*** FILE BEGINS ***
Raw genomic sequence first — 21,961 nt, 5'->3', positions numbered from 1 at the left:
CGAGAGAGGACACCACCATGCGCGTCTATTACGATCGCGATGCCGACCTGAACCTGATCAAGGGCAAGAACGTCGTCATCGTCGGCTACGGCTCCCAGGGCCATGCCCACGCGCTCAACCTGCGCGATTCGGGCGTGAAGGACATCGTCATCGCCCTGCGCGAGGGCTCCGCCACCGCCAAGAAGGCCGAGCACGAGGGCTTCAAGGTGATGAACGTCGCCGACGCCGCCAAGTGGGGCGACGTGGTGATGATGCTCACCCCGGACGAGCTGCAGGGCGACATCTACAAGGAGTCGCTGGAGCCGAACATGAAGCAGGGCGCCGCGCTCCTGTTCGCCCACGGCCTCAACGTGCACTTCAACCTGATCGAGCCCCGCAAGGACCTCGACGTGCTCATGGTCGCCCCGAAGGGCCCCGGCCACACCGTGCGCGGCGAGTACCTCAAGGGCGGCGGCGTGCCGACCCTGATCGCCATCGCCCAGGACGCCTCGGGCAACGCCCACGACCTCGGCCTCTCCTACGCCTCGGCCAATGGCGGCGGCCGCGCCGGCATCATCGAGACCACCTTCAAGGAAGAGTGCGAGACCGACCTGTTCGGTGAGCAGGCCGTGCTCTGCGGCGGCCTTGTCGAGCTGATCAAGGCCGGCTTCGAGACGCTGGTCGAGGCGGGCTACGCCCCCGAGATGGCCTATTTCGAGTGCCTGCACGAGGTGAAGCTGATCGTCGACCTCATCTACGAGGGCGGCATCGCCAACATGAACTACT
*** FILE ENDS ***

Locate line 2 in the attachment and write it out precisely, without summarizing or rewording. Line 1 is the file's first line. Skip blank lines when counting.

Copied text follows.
CGAGAGAGGACACCACCATGCGCGTCTATTACGATCGCGATGCCGACCTGAACCTGATCAAGGGCAAGAACGTCGTCATCGTCGGCTACGGCTCCCAGGGCCATGCCCACGCGCTCAACCTGCGCGATTCGGGCGTGAAGGACATCGTCATCGCCCTGCGCGAGGGCTCCGCCACCGCCAAGAAGGCCGAGCACGAGGGCTTCAAGGTGATGAACGTCGCCGACGCCGCCAAGTGGGGCGACGTGGTGATGATGCTCACCCCGGACGAGCTGCAGGGCGACATCTACAAGGAGTCGCTGGAGCCGAACATGAAGCAGGGCGCCGCGCTCCTGTTCGCCCACGGCCTCAACGTGCACTTCAACCTGATCGAGCCCCGCAAGGACCTCGACGTGCTCATGGTCGCCCCGAAGGGCCCCGGCCACACCGTGCGCGGCGAGTACCTCAAGGGCGGCGGCGTGCCGACCCTGATCGCCATCGCCCAGGACGCCTCGGGCAACGCCCACGACCTCGGCCTCTCCTACGCCTCGGCCAATGGCGGCGGCCGCGCCGGCATCATCGAGACCACCTTCAAGGAAGAGTGCGAGACCGACCTGTTCGGTGAGCAGGCCGTGCTCTGCGGCGGCCTTGTCGAGCTGATCAAGGCCGGCTTCGAGACGCTGGTCGAGGCGGGCTACGCCCCCGAGATGGCCTATTTCGAGTGCCTGCACGAGGTGAAGCTGATCGTCGACCTCATCTACGAGGGCGGCATCGCCAACATGAACTACT